Aster’s cinematic influences are clear, Robin Hardy’s The Wicker Man (1973) and Roman Polanski’s Rosemary’s Baby (1968) in particular, play into both these films, but he takes the original films and deepens the theme. Adding more gore yes, but also more drama, more subtext and more weirdness.
David Bruckner’s The Ritual (2017) based on the 2011 Adam Nevill book of the same name, also starts with a dramatic death. As one of a group of friends is killed in a robbery, the others go on a camping trip to Kungsleden, a hiking trail in northern Sweden, in his memory. As they all wrestle with the blame and survivors guilt they gained on that night, Luke (Rafe Spall) is held at arm’s length from the rest of the group as the survivor of the robbery. His friends are unsure whether to blame him or how they would have acted in the same situation. They are all haunted by it and it deepens the cracks in their relationship, as the things they have in common get few and far between as they age away from who they were at university.
Taking influence from Rob Reiner’s Stand by Me (1986), particularly in the dynamics of the friendship, there are also the echoes of Neil Marshall’s Dog Soldiers (2002) and The Descent (2005). The characters deprecate and communicate in the way only British people do. The Descent especially shows an earlier example of characters coming together after a tragedy when normally they should or would have grown apart. As Stephen King briefly moved away from horror to write Stand by Me, it is horror where its influence is felt now, providing the blueprint for ongoing relationships and friendships manipulated and changed by extreme circumstances.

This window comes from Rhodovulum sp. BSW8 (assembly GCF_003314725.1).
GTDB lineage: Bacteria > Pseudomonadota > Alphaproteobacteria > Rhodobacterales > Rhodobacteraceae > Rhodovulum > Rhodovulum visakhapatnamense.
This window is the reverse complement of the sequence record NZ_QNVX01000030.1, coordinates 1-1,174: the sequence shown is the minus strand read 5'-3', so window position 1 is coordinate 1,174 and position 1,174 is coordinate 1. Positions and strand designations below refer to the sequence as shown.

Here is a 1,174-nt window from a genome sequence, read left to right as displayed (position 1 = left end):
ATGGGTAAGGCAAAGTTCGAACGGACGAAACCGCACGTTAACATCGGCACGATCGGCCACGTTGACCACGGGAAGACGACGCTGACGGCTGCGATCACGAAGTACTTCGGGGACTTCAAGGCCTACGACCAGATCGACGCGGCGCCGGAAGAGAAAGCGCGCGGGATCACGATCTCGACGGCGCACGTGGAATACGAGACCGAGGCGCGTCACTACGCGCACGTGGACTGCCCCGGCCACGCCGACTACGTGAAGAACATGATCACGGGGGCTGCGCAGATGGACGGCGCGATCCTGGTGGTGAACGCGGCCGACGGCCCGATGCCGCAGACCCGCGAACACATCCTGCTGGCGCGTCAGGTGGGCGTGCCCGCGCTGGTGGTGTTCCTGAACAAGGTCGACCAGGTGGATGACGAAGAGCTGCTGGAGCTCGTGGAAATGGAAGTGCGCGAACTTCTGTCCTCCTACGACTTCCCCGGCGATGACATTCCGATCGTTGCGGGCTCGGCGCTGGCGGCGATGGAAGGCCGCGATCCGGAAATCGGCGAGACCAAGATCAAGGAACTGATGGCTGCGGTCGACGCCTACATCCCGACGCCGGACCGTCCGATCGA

Sarah (Shauna Macdonald) in The Descent and Luke in The Ritual, are both caught up in PTSD which manifests and mirrors itself in the monsters they face. Memories mix with reality and tragedy is pulled into the wilderness with them, another monster to face alongside the real one.
As these characters fight monsters of folklore, they are really fighting themselves, adulthood, change, progress and trauma. The monsters are not accurate to their history beyond what you might find going down an internet rabbit-hole, they are modernist manifestations of eternal and internal struggles. As mental health is brought into the forefront of public consciousness, and there is an ongoing rhetoric of non-shaming and supporting those who struggle with it, it makes sense that these stories become more literal.
While H. P. Lovecraft wrote about paranoia and monsters in a way that belied and hid his own struggles, today’s writers run into them face on. What used to be the subtext is now the text itself. As friendships extend beyond their natural conclusion thanks to social media, so too is this expressed in these films. The boys in Stand by Me grew up and grew apart, now they continue and become a burden on those stuck with them. While the wave of nostalgia for the 80s wanes, those who grew up with ready access to media (and much more depressing 90s music) look back with grainy videos to go with their grainy memories.
It’s the end, but the moment has been prepared for…